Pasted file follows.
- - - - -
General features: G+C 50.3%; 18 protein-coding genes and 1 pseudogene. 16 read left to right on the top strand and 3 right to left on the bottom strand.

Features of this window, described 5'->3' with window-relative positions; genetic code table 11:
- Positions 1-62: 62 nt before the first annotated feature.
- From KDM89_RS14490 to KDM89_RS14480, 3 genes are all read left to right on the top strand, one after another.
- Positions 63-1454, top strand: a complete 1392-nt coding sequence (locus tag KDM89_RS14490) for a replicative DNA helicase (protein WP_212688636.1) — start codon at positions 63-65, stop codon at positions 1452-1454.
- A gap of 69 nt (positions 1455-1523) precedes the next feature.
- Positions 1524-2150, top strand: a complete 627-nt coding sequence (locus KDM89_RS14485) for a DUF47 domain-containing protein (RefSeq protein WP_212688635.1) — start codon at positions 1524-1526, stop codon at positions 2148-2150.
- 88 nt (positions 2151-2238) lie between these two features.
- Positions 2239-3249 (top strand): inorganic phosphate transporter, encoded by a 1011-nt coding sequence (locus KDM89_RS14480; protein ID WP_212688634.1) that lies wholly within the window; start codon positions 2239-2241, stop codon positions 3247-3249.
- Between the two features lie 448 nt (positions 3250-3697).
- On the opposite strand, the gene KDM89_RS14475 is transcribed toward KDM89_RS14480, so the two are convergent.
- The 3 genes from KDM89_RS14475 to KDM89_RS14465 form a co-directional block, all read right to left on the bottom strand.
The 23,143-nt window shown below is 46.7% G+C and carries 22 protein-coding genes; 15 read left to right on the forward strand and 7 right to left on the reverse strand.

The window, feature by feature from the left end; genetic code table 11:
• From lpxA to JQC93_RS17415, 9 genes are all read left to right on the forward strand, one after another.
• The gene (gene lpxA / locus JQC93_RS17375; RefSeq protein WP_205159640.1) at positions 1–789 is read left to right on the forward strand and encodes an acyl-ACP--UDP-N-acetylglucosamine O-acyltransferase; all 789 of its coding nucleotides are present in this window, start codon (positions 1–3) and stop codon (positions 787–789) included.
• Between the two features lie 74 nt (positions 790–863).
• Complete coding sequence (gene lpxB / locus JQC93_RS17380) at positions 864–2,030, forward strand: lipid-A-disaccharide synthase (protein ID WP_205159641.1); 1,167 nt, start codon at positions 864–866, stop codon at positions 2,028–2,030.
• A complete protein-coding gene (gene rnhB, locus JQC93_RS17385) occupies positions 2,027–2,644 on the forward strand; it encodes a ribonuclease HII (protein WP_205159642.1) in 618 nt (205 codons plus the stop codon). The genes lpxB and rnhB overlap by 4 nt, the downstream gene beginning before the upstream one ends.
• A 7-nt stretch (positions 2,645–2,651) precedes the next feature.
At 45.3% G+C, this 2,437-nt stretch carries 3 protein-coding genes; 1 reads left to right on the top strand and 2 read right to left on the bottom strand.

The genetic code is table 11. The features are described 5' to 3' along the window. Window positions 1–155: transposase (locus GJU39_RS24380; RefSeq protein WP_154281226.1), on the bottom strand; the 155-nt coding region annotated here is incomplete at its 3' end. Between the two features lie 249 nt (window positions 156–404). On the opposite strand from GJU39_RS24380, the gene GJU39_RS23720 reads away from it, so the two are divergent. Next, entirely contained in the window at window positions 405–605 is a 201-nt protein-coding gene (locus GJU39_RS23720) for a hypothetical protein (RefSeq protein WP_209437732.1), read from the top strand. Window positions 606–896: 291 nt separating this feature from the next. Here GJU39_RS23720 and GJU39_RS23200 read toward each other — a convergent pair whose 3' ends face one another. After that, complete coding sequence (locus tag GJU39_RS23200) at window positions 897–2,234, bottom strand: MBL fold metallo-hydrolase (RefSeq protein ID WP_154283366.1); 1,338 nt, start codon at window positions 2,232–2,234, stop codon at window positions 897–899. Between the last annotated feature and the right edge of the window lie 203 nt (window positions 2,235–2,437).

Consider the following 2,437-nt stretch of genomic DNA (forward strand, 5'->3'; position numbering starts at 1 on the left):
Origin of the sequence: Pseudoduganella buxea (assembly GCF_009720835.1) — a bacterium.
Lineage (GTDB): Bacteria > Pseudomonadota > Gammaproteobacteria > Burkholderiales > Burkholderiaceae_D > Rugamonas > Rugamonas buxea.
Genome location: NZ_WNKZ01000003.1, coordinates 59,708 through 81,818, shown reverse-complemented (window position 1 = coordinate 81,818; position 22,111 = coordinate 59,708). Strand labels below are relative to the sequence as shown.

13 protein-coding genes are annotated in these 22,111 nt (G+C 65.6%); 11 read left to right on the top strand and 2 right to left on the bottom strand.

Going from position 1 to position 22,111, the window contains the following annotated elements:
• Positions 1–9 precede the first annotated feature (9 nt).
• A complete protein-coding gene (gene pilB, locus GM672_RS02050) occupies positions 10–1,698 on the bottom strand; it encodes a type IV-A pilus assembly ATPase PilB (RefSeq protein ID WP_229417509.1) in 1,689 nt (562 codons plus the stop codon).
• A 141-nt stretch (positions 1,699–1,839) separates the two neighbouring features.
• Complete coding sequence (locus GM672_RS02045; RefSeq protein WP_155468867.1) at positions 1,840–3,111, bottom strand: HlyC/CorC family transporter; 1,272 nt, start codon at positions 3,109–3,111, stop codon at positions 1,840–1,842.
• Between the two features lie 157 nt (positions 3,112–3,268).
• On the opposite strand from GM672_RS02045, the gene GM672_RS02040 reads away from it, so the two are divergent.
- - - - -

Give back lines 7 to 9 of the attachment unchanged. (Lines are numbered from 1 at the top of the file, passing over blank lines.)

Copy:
- Positions 1524-2150, top strand: a complete 627-nt coding sequence (locus KDM89_RS14485) for a DUF47 domain-containing protein (RefSeq protein WP_212688635.1) — start codon at positions 1524-1526, stop codon at positions 2148-2150.
- 88 nt (positions 2151-2238) lie between these two features.
- Positions 2239-3249 (top strand): inorganic phosphate transporter, encoded by a 1011-nt coding sequence (locus KDM89_RS14480; protein ID WP_212688634.1) that lies wholly within the window; start codon positions 2239-2241, stop codon positions 3247-3249.